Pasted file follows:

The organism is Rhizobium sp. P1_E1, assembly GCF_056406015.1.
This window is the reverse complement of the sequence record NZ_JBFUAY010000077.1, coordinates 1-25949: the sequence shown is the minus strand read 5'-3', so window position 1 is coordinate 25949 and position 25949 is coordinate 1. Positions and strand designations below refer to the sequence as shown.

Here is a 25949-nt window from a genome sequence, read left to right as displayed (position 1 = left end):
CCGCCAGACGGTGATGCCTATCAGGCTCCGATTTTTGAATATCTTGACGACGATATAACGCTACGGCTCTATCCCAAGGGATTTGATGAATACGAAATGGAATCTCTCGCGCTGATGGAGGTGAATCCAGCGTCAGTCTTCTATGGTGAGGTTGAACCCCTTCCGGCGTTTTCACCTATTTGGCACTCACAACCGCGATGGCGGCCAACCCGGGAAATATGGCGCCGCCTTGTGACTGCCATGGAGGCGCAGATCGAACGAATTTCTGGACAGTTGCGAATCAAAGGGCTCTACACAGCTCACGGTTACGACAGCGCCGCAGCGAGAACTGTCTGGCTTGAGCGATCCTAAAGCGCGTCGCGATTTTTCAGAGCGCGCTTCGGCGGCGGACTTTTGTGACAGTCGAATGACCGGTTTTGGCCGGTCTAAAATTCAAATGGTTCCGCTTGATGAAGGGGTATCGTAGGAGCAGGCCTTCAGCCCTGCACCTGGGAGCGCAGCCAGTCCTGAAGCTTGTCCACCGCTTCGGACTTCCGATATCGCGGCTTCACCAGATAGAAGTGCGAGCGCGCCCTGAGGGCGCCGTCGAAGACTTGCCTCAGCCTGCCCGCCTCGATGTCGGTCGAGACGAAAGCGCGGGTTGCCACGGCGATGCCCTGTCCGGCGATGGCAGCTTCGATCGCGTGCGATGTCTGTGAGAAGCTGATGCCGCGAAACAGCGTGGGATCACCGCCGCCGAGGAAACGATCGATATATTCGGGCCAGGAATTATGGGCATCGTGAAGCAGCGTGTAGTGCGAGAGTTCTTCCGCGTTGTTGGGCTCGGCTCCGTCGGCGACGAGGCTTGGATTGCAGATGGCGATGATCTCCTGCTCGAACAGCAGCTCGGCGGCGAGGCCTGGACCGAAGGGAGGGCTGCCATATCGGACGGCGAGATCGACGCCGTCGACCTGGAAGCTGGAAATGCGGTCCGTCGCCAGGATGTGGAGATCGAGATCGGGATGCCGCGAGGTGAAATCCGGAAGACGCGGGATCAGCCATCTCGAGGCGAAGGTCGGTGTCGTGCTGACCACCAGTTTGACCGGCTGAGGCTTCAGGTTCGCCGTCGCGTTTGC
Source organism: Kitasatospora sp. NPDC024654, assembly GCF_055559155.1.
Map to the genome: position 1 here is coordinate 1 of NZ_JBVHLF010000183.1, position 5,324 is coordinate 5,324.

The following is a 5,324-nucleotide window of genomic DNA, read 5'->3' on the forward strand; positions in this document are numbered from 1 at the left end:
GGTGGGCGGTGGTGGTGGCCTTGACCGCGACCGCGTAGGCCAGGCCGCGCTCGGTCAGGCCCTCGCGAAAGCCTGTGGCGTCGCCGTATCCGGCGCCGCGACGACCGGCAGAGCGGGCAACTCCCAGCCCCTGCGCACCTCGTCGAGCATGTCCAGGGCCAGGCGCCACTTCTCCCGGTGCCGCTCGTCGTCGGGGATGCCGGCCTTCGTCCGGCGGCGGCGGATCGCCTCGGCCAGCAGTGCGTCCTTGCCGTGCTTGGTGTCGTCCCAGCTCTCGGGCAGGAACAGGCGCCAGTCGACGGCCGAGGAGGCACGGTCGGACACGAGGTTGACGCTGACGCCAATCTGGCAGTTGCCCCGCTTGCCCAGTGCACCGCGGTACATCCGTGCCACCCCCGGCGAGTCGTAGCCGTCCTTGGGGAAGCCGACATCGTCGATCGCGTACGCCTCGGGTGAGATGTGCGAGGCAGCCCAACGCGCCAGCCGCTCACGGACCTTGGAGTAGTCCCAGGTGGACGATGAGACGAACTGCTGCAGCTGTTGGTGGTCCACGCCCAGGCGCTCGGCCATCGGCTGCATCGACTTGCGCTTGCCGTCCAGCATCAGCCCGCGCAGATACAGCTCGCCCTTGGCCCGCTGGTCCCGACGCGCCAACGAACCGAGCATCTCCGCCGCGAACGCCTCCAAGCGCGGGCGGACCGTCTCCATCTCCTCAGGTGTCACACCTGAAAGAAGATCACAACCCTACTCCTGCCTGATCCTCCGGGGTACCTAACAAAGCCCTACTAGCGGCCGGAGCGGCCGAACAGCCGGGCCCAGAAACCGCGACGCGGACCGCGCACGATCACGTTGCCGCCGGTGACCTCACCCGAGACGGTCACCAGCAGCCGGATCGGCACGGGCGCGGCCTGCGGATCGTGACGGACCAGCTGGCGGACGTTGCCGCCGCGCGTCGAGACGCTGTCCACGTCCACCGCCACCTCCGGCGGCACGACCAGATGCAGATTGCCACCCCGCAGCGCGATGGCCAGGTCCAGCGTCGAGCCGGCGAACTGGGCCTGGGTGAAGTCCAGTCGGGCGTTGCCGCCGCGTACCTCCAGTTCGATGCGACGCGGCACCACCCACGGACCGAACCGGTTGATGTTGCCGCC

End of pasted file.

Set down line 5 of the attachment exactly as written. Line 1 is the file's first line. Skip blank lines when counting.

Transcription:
Source organism: Kitasatospora sp. NPDC024654, assembly GCF_055559155.1.